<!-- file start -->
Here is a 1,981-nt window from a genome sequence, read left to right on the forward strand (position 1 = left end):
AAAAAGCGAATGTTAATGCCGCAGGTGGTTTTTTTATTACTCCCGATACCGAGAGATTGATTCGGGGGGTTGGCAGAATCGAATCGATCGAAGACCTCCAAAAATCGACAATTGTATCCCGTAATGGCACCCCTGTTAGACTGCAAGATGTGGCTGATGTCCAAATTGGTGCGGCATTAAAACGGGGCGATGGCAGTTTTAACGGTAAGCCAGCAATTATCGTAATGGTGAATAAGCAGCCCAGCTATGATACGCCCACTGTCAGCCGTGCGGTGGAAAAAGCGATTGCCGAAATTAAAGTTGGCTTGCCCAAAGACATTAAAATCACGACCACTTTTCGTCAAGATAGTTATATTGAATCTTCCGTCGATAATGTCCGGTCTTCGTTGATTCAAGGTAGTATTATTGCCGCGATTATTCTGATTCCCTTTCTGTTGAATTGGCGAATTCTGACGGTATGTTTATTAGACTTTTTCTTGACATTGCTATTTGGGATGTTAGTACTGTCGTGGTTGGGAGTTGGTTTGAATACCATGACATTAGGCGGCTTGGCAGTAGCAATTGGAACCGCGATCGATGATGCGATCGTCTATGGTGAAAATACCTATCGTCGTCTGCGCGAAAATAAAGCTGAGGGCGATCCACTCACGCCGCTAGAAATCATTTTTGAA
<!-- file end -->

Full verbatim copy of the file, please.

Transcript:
Here is a 1,981-nt window from a genome sequence, read left to right on the forward strand (position 1 = left end):
AAAAAGCGAATGTTAATGCCGCAGGTGGTTTTTTTATTACTCCCGATACCGAGAGATTGATTCGGGGGGTTGGCAGAATCGAATCGATCGAAGACCTCCAAAAATCGACAATTGTATCCCGTAATGGCACCCCTGTTAGACTGCAAGATGTGGCTGATGTCCAAATTGGTGCGGCATTAAAACGGGGCGATGGCAGTTTTAACGGTAAGCCAGCAATTATCGTAATGGTGAATAAGCAGCCCAGCTATGATACGCCCACTGTCAGCCGTGCGGTGGAAAAAGCGATTGCCGAAATTAAAGTTGGCTTGCCCAAAGACATTAAAATCACGACCACTTTTCGTCAAGATAGTTATATTGAATCTTCCGTCGATAATGTCCGGTCTTCGTTGATTCAAGGTAGTATTATTGCCGCGATTATTCTGATTCCCTTTCTGTTGAATTGGCGAATTCTGACGGTATGTTTATTAGACTTTTTCTTGACATTGCTATTTGGGATGTTAGTACTGTCGTGGTTGGGAGTTGGTTTGAATACCATGACATTAGGCGGCTTGGCAGTAGCAATTGGAACCGCGATCGATGATGCGATCGTCTATGGTGAAAATACCTATCGTCGTCTGCGCGAAAATAAAGCTGAGGGCGATCCACTCACGCCGCTAGAAATCATTTTTGAA